Carrie Lam spells out ‘achievable new vision’ for Hong Kong ahead of expected city leadership bid
Eight points begin with a call to play to ‘strengths with determination and confidence’
Chief Secretary Carrie Lam, widely expected to resign ahead of a run for Hong Kong’s top job of chief executive, on Thursday morning set out what she described as an eight-point “achievable new vision” for the city.
Atop the list for a city that has become politically polarised and whose best days pundits claimed to be over was a rallying call by Lam to play to the city’s “strengths with determination and confidence”.
At what is seen as her farewell speech as Hong Kong’s No 2 government official, Lam also identified the need to promote a diversified economy to create better jobs. She listed nurturing young people to create a wider pool of talent as her third priority, with balanced development for quality living and supporting the disadvantaged and an inclusive society also mentioned. Safeguarding the principle of ‘one country, two systems’ was the seventh goal, and seizing the many opportunities ahead came eighth.
Lam’s remarks on Thursday echoed sentiments she shared in November last year, when she stated she had no further political ambitions and appeared to choke with emotion in articulating her vision for Hong Kong.
She did not reply to resignation questions before stepping into a conference venue at Science Park, where a closed-door meeting titled “Serving the Evolving City” was held.
Organised by the efficiency unit under her office, the meeting was attended by other major officials including labour minister Matthew Cheung Kin-chung and development minister Paul Chan Mo-po.
Lam stated her eight-point vision for Hong Kong at the meeting.
Ronny Tong Ka-wah, convenor of political group Path of Democracy, said the chief secretary did not during the meeting give any hint of a possible resignation or of running in the city leadership contest.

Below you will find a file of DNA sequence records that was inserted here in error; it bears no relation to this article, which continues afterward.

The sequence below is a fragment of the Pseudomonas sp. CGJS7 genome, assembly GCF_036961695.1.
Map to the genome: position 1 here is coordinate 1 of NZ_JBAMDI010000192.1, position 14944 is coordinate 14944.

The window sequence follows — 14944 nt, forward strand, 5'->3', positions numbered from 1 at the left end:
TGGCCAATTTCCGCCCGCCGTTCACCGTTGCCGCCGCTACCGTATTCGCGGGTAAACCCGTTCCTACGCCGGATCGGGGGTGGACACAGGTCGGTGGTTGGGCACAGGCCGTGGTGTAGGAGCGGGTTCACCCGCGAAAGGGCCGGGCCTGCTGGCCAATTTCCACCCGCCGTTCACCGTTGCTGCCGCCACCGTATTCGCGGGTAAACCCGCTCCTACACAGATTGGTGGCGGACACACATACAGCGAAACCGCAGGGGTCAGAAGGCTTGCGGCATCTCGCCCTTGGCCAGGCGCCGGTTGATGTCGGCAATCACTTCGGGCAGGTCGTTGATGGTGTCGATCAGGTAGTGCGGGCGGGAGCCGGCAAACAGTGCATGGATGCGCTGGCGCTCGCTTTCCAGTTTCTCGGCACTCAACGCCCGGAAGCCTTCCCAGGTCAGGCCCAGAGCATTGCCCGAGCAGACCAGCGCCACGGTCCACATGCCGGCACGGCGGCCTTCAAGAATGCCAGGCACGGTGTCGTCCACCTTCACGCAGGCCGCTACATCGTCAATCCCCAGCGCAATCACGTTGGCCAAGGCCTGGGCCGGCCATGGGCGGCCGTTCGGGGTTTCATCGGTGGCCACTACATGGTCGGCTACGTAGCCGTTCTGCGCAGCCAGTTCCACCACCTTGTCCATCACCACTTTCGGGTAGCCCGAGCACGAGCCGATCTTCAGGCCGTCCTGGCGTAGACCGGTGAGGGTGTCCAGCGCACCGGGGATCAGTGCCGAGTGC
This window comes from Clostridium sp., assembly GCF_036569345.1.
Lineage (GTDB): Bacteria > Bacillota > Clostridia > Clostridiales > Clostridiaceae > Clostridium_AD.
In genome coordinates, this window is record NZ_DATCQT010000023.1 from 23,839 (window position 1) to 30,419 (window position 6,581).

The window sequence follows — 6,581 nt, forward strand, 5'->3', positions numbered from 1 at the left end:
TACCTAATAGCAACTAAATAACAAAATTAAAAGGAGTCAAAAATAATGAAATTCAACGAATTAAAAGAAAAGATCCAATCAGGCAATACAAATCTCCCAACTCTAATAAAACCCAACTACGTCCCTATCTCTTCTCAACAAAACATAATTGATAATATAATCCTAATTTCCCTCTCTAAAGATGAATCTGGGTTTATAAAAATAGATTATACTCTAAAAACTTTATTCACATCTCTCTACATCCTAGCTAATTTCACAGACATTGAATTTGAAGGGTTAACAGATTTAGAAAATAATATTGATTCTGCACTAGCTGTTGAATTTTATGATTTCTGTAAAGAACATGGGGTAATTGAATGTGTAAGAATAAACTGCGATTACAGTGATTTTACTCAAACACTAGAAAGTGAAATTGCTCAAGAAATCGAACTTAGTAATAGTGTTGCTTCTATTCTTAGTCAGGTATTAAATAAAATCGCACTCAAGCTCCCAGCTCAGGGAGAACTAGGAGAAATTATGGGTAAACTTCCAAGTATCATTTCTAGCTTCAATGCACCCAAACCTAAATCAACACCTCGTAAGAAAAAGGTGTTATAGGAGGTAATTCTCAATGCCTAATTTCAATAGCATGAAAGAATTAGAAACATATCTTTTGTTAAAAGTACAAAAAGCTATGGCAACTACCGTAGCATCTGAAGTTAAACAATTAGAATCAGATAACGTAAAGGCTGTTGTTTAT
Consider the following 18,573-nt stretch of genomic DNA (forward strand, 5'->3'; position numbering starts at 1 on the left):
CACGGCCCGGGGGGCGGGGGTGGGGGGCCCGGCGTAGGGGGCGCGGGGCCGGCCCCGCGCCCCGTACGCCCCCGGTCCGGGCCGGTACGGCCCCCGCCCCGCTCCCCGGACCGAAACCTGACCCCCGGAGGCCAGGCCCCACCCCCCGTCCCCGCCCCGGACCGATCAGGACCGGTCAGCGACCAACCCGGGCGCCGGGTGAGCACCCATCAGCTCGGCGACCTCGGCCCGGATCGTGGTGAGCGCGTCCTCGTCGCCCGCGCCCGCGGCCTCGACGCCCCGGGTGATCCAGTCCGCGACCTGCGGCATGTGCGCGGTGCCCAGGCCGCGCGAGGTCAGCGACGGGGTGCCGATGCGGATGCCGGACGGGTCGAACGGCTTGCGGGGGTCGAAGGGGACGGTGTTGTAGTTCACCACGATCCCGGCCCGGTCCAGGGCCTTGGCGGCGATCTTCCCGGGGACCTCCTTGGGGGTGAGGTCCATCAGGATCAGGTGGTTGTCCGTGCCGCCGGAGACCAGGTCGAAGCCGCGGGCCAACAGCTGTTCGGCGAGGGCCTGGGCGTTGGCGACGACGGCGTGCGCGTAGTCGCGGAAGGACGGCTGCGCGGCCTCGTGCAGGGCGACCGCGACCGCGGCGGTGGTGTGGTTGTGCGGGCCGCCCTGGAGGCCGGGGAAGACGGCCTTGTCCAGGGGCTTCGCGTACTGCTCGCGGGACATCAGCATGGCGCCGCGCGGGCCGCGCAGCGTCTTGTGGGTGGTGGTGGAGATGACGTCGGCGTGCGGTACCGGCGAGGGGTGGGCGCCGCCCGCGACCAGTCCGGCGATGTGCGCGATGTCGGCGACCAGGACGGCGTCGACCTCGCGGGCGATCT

“She gave an hour-long speech on how she looks at governing Hong Kong,” he said. “It was a rather in-depth speech explaining how she looks at what the government in Hong Kong should do.” The former lawmaker said he had been invited to speak on a legal topic.
The imminent move by the city’s No 2 official will be seen as an indication she has Beijing’s blessing to run for chief executive.
As she walks out of government headquarters in Admiralty on Thursday evening to make a public announcement that she is leaving the administration she has served since 1980, it remains unclear when Beijing will approve the resignation of her potential rival, John Tsang Chun-wah, as financial secretary.
Executive councillor Ip Kwok-him said the time it was taking the central government to approve Tsang’s resignation, which was submitted on December 12, sent a very clear signal that Lam was the preferred candidate.
But Lam will stop short of confirming her candidacy for the chief executive race after tendering her resignation. Instead, she will go on leave and wait for Beijing’s formal approval, the prerequisite for kicking off her election campaign.
A source familiar with Lam’s campaign said she was likely to hold a press conference early next month to announce her bid and unveil her manifesto.
Another source familiar with Beijing’s handling of Hong Kong affairs said the central government, in processing Tsang’s resignation, was taking into account the possibility of other officials throwing their hats in the ring.
“It will consider the resignations in a comprehensive manner. Hong Kong people will get the subtle message when they note the differential treatment as events unfold,” the source said.
Tian Feilong, a mainland legal academic, said Hongkongers would be left with a perception thegovernment had already anointed Lam if it approved both resignations on the same day.
“It would be the best-case scenario for the central government to persuade Tsang to withdraw his resignation. The second best would be approving Tsang’s resignation two or three days ahead of Lam’s,” Tian said.
The Election Committee’s 1,194 members, a quarter of whom are from the democratic camp, will decide who will govern Hong Kong in the next five years on March 26.
A source close to Tsang’s camp said he might declare his candidacy on Sunday if his resignation was approved today.
But a pro-establishment politician who is well connected with mainland authorities expected the State Council to approve Tsang’s resignation next week.
A person familiar with Tsang’s campaign preparations said the outgoing finance minister might not organise a big rally to announce his bid, because this
year, unlike 2012, most Election Committee members were still sitting on the fence in the absence of a clear signal from Beijing.
Additional reporting by Elizabeth Cheung